Types of Law

Law is the body of rules that establishes standards, maintains order, resolves disputes and protects liberties and rights. The law is enforced by a controlling authority through sanctions, such as fines or imprisonment. There are different systems of law across the world, with many nations having inherited the legal tradition from a previous colonial power. Generally, the law is developed through a process of evolution and compromise between competing interests. Ultimately, laws are made by those who have political power; this is why the law can vary so widely from nation to nation.

The most important function of the law is to provide a framework for peace, stability and social change. However, a regime that has political and legal authority may use the law to oppress minorities or opponents. This is a major concern in many countries, especially where democracy has not been fully established. Every year, there are revolts against existing political-legal authority around the world; the struggle for democratic rule and greater “rights” for citizens is a recurring theme.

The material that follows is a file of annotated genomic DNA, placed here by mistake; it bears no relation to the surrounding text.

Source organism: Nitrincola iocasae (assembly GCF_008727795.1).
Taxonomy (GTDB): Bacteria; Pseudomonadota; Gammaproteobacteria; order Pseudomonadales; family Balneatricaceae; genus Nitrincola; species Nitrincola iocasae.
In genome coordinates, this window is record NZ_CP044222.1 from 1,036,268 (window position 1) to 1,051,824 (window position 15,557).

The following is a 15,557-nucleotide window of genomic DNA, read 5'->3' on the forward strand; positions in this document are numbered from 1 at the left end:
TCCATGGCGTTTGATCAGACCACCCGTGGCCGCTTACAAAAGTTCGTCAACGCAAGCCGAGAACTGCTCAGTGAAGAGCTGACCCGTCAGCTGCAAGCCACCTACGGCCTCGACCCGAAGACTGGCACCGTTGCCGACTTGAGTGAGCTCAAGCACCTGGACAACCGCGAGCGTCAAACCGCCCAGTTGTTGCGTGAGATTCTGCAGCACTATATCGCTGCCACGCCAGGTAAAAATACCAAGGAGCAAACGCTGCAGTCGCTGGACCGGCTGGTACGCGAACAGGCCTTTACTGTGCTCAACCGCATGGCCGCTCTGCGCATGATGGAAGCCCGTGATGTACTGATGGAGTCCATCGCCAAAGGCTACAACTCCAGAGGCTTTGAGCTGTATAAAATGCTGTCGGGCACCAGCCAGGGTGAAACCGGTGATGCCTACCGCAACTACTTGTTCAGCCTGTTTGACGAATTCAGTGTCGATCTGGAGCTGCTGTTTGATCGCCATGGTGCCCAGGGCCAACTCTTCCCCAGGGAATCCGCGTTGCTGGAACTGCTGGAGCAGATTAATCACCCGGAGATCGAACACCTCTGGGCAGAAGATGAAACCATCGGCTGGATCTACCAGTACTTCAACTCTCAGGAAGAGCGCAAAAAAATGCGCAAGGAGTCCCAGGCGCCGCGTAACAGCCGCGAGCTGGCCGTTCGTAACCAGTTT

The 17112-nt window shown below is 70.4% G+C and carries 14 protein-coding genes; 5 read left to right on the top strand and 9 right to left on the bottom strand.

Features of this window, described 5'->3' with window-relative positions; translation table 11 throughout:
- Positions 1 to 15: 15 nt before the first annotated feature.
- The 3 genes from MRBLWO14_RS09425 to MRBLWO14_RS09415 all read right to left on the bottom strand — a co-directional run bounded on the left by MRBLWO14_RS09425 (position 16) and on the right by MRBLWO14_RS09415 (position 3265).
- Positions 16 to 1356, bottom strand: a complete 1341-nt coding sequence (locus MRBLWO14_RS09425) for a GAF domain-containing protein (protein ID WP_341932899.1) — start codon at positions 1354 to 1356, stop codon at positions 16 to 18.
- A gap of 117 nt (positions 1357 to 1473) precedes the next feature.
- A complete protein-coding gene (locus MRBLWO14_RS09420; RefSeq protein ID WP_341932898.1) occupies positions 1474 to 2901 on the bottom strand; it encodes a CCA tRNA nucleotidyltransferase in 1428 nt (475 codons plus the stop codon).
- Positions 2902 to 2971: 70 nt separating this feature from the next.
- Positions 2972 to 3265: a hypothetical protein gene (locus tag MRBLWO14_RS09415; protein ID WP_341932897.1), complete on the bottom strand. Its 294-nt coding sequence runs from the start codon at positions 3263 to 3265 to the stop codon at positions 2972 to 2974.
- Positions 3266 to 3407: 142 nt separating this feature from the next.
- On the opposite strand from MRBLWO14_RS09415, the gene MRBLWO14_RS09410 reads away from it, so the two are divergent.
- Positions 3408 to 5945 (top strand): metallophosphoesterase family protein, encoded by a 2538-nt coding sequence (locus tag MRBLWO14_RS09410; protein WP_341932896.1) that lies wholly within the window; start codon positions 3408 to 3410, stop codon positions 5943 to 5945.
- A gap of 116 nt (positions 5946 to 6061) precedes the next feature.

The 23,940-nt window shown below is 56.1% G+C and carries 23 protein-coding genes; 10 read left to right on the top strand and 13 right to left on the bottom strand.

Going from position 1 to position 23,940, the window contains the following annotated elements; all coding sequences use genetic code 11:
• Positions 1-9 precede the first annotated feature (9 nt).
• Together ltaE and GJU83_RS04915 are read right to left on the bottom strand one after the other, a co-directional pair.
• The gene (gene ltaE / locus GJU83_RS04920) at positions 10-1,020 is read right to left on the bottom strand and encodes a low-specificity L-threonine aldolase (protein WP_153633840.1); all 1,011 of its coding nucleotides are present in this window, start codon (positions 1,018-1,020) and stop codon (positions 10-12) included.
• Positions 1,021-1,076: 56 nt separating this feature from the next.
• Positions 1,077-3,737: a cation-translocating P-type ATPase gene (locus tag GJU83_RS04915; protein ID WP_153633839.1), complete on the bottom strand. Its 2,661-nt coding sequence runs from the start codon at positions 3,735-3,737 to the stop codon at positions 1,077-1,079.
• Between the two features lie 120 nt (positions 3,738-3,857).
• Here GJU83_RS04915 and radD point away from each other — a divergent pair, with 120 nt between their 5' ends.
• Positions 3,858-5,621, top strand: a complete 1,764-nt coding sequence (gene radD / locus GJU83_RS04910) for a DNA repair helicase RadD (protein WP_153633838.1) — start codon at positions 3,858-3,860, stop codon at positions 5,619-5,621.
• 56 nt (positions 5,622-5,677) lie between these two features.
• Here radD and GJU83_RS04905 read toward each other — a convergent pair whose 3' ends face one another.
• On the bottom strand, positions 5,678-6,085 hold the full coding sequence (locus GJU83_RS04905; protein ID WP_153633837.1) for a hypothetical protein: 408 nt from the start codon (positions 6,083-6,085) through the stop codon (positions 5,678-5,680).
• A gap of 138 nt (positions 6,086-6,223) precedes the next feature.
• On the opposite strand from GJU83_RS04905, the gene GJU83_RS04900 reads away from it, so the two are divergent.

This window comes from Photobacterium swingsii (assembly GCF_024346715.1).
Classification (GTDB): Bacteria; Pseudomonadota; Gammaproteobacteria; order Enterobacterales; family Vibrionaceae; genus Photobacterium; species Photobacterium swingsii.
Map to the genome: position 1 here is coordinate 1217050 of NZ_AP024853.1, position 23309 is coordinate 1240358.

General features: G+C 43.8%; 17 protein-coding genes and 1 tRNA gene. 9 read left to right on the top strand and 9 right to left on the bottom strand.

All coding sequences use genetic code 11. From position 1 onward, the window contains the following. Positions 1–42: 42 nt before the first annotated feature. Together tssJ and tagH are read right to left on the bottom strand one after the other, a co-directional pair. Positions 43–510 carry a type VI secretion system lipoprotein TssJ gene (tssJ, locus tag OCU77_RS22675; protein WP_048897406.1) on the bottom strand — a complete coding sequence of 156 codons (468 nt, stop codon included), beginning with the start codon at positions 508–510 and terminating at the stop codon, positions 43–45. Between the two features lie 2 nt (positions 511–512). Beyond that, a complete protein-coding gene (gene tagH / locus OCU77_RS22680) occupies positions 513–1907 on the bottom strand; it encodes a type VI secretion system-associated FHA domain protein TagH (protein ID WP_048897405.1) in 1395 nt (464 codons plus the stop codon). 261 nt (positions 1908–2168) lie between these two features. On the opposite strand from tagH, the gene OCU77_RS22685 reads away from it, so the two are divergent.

Some types of laws are very specific, such as labour law, which deals with the tripartite industrial relationship between worker, employer and trade union. Other types of law, such as banking and financial regulation, deal with the minimum standards banks must meet, or rules about best practice in investment. Family law concerns marriage, divorce and the rights of children. Immigration and nationality law cover gaining or losing citizenship and the rights of stateless people. Transactional law involves business and money, while biolaw focuses on the intersection of law with the life sciences.